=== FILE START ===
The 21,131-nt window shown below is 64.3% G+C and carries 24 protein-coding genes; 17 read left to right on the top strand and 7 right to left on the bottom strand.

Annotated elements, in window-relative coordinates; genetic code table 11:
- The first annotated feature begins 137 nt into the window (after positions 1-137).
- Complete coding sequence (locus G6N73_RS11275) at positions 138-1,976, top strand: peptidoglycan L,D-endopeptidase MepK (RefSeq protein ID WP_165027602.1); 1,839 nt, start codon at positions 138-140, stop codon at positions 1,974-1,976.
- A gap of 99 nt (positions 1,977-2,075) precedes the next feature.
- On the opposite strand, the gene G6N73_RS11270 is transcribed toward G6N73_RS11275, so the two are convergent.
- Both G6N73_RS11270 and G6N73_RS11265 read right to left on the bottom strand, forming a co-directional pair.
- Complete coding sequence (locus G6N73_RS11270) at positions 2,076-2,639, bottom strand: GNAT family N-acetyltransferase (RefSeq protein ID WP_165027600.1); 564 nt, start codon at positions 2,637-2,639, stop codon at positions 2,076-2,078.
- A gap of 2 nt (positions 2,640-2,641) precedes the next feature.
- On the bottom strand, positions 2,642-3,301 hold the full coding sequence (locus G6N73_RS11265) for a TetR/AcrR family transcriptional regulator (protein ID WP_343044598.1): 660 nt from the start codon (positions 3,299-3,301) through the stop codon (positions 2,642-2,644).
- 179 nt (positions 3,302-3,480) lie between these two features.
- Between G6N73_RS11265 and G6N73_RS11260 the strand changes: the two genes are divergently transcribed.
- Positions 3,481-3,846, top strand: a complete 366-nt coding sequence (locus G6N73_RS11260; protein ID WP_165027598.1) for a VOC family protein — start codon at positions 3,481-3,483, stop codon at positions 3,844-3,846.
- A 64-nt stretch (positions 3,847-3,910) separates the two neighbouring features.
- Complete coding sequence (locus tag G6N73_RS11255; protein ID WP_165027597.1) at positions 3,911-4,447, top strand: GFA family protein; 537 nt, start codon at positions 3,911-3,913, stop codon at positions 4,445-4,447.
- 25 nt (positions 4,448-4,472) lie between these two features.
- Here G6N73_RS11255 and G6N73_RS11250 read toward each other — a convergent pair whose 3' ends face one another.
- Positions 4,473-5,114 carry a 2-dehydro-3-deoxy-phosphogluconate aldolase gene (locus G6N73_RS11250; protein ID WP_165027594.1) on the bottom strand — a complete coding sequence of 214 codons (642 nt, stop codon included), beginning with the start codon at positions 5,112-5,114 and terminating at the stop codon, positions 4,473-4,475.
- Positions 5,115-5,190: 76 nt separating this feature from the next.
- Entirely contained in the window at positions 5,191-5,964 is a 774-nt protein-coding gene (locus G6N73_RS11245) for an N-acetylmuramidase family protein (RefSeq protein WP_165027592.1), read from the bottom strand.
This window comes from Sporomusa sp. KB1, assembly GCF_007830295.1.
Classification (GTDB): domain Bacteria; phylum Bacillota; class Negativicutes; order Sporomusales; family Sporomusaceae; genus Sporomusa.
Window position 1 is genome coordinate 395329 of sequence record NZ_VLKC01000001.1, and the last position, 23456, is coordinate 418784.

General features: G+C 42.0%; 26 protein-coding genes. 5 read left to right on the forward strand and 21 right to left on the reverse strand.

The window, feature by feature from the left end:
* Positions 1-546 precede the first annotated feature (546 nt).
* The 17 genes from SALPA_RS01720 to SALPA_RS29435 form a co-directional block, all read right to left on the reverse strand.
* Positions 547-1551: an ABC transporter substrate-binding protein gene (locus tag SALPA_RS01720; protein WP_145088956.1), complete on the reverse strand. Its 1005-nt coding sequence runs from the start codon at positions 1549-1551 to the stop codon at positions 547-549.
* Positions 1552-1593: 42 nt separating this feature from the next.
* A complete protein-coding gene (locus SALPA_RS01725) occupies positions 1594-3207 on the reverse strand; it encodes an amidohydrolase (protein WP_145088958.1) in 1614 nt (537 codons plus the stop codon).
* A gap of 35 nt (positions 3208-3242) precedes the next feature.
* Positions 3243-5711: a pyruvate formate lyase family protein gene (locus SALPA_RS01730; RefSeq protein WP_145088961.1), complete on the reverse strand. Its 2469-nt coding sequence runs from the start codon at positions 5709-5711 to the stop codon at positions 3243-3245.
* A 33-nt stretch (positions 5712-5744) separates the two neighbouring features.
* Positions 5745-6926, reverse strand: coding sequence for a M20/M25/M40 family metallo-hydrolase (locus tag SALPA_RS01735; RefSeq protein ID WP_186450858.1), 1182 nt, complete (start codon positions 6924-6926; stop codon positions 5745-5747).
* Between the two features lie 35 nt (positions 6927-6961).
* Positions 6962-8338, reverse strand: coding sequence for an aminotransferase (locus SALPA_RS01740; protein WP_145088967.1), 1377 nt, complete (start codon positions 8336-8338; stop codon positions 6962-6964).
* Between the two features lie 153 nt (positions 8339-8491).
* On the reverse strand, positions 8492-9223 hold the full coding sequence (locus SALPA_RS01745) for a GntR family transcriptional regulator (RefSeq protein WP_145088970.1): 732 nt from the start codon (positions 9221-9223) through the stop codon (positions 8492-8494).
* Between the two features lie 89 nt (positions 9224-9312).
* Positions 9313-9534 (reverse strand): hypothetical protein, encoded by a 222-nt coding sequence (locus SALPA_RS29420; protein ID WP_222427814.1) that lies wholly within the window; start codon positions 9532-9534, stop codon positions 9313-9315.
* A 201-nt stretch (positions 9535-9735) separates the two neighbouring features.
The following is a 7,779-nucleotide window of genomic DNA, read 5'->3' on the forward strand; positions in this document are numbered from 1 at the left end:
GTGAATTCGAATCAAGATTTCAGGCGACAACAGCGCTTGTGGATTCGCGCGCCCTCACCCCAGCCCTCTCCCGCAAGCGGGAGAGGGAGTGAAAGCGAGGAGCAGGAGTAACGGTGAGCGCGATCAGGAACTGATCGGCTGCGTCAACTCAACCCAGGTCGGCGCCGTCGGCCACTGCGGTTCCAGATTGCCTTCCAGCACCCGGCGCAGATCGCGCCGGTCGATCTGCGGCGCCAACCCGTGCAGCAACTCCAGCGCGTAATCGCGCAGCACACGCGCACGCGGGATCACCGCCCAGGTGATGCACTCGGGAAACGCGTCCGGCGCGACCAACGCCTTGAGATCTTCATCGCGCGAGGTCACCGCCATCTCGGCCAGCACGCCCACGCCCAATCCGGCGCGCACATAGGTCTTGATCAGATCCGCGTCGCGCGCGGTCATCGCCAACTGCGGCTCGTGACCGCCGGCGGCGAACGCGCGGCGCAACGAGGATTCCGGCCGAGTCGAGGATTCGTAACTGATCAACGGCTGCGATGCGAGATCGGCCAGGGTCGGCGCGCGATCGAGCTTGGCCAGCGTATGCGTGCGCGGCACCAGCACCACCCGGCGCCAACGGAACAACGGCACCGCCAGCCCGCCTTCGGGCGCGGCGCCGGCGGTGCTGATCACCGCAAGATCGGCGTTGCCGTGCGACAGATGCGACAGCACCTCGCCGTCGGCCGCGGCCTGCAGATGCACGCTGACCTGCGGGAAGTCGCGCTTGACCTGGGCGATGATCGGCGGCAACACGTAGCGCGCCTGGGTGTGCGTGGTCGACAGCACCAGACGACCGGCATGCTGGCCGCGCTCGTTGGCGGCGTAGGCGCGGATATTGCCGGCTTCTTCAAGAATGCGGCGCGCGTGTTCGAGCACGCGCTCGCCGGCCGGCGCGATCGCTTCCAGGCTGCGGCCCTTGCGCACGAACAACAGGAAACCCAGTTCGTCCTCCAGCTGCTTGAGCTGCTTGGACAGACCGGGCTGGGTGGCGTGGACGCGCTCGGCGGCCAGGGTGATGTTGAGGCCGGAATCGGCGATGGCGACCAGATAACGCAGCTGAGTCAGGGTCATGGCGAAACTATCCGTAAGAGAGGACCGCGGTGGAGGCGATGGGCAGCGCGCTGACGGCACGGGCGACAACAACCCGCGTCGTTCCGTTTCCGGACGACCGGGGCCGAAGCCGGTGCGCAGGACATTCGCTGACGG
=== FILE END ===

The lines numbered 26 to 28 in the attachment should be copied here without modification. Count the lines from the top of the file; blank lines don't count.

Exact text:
* Positions 1-546 precede the first annotated feature (546 nt).
* The 17 genes from SALPA_RS01720 to SALPA_RS29435 form a co-directional block, all read right to left on the reverse strand.
* Positions 547-1551: an ABC transporter substrate-binding protein gene (locus tag SALPA_RS01720; protein WP_145088956.1), complete on the reverse strand. Its 1005-nt coding sequence runs from the start codon at positions 1549-1551 to the stop codon at positions 547-549.